I was incredibly excited to have the opportunity to attend the Working Group on the Review of Implementation of the Convention on Biological Diversity, held June 16-20 in Montreal this summer.
The Convention on Biological Diversity is a United Nations convention that aims to stop the loss of biodiversity and raise awareness about it. The Working Group on Review of Implementation is a weeklong meeting at which parties review their progress, propose text on how to implement the goals of the Convention better, and negotiate the text.
I participated through the Global Youth Biodiversity Network, which is the official platform for youth participation at the Convention, along with other young people from Germany, Brazil, India, and Ghana. I was a founding member of this network (officially started in August 2012), and working on its growth and progress has been both difficult at times and rewarding. This is the first time a youth delegation has participated at this working group, so it was a milestone for us!
A big aspect of our participation at the working group was making interventions. An intervention is basically a speech a stakeholder group (such as youth, women, or non-governmental organizations) can make, if invited to do so by the chair of the meeting, on the text being negotiated. It might include broad recommendations about what parties to the Convention (countries) should include in the text, or paragraphs the stakeholder group wants inserted in the text. I made interventions with my colleague from Germany during discussions on cooperation between environmental conventions and engagement of stakeholder groups.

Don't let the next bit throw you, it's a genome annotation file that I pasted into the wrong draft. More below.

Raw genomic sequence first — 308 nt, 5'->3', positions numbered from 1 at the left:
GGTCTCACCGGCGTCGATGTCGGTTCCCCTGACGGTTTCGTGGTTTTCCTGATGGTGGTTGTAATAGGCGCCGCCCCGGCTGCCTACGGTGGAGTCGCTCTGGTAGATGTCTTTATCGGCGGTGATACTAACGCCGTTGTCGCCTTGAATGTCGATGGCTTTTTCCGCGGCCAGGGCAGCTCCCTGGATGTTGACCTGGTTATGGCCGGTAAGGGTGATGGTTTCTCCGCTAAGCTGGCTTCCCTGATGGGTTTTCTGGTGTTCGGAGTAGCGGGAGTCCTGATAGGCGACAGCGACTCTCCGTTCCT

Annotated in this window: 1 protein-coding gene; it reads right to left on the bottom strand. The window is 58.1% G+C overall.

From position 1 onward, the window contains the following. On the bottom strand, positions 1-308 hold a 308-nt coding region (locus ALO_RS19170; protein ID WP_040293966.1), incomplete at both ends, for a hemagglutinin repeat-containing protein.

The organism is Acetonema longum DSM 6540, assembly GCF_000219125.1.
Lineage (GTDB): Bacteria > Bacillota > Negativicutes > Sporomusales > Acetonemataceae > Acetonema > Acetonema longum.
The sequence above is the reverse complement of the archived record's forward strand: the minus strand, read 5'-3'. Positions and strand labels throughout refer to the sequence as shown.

We also met with the Executive Secretary of the Convention to discuss progress that has been made by the Global Youth Biodiversity Network, and received his recommendations on our future direction and how to continue growing the network.
We were excited to share that the Network now represents over 300,000 young people through both individual and organization members! We also held a side event (basically an hour long presentation held during the lunch time of the negotiations) about civil society participation in the Convention, which I facilitated.
Biodiversity is vital to the health of people because of the goods and services it provides through ecosystems, the potential for discovery of novel medicines, making beautiful spaces for exercising, purifying the air, and lots of other reasons!
As I progress through medical school, I hope to further integrate and grow my knowledge of biodiversity with my knowledge of medicine, and continue advocating both for young people to have a voice in international negotiations about biodiversity and for the loss of biodiversity to be stopped.
I believe through young people around the world working together, we can protect this vital aspect of our planet and create a healthy future for ourselves and generations to come.
-Dayna Noltie, Meds 2017